What energy efficiency improvements make the most difference?
GETTING the most out of the energy we use is good for the environment and for our bank balances too.
As such, it's worth all of us taking a look at how we run our households to see what measures we can take to improve energy efficiency.
To help our readers, in this guide we take a closer look at efficiency upgrades in three areas to see what difference can be made, as well as weighing up the likely costs and savings of each. We also take a look at how all of us can change small everyday actions to help save energy.
Good insulation is generally agreed to be an energy efficiency must, and as such there have been more grants for this home improvement over the years than for any other energy efficiency saving.
Even those who pay for it themselves, partly or in full, are likely to get good value for money - but it will take time to see a return.
The most efficient homes will have all of the following forms of insulation:
- Roof: 250mm to 270mm insulation
- Walls: cavity or internal/external proofing
- Windows: double glazing and draught proofing
- Flooring: sealing draughts and underfloor heating
Roof or loft insulation
Approximately a quarter of all heat lost from an uninsulated house is through the roof, so it's well worth getting insulation installed to keep our homes warmer and save money on energy bills.
Roof and loft spaces are insulated with mineral wool and if a loft is easy to access and has no damp problems, it's possible for homeowners to install themselves.
The table below shows the expected costs and savings of roof insulation according to the Energy Saving Trust. The installation figures are the estimated average cost of professional work and the savings figures are based on fuel prices as of April 2017.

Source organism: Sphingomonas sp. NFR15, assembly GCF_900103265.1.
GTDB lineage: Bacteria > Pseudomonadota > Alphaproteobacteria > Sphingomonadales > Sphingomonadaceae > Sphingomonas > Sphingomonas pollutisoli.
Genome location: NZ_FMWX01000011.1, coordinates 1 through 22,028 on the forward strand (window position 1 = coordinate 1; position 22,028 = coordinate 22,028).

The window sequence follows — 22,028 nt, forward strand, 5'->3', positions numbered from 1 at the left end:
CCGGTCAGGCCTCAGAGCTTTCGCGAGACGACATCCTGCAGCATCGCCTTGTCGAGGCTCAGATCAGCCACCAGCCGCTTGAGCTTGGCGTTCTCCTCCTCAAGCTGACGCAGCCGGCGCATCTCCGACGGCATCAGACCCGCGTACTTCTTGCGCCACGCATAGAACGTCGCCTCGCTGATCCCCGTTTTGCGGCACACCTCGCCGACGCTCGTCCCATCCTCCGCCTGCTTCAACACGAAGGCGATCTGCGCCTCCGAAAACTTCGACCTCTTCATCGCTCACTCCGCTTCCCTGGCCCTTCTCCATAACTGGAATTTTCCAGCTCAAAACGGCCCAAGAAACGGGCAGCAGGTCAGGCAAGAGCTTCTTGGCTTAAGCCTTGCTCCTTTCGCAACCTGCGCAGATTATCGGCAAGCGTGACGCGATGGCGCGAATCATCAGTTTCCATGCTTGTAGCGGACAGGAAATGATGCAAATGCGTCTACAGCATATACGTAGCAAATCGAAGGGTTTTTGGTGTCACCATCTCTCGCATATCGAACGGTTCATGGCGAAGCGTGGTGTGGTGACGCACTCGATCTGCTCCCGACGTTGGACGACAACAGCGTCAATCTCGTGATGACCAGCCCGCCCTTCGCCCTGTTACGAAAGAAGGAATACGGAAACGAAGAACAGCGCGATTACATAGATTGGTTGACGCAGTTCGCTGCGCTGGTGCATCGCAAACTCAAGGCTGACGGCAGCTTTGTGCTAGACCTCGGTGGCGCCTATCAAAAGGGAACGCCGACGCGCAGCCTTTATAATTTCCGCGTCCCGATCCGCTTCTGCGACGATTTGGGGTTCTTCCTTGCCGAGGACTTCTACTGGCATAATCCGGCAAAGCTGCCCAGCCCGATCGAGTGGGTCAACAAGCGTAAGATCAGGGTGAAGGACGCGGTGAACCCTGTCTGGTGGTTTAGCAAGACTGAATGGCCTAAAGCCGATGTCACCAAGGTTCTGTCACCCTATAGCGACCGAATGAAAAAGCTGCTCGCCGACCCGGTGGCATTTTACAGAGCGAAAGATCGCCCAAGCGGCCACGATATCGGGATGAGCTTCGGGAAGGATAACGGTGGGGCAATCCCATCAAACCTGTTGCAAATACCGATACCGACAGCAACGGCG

SOURCE: Energy Saving Trust.
As the table shows, the initial outlay on this type of insulation can easily be recouped by homeowners after one to three years and would therefore be worth the cost for most people.
In uninsulated homes, around a third of all heat lost is through the walls.
Homes built within the past 25 years or so will already have wall insulation, but for houses older than this it's a beneficial option to consider.
There are two types of wall in most UK houses:
- A cavity wall: made up of two walls with a gap in between.
- A single wall: a solid brick or stone wall with no cavity - generally found in houses built before 1920.
As solid walls let out twice the heat as cavity walls, getting solid walls insulated will save a considerable amount on energy bills. However, the initial outlay for the insulation is much higher for solid walls than for cavity walls.
Take a look at the tables below from the Energy Saving Trust to see the costs and savings for both types of wall insulation (savings estimates are based on fuel prices as of May 2017 and for a home with no insulation at all being upgraded).
SOURCE: Energy Saving Trust.
SOURCE: Energy Saving Trust.
Typically, the cost of cavity wall insulation can be recouped in around five years and so will be worth the outlay for most homeowners.
Although the cost of solid wall insulation is a lot higher, because it can save so much on heating bills annually it would provide value for homeowners who are able to afford the initial cost.
Double-glazed windows have two sheets of glass that are typically 16mm apart. This creates an insulating area of air between the two panes that helps to keep heat in.
Most modern homes are built with double-glazing as standard, but for homes that are completely single-glazed there are considerable savings to be made.
Take a look at the table below from the Energy Saving Trust for more details.
SOURCE: Energy Saving Trust.
It's hard to predict the cost of installing double-glazing as this will vary by the number and size of windows that need to be worked on.
But despite the cost, for most modern households double-glazing is seen as an absolute must in order to keep heat in and save on energy bills, particularly when we consider that it easily lasts for 20 years.
Another way to keep the heat in around windows and other openings is to take measures to draught proof our homes.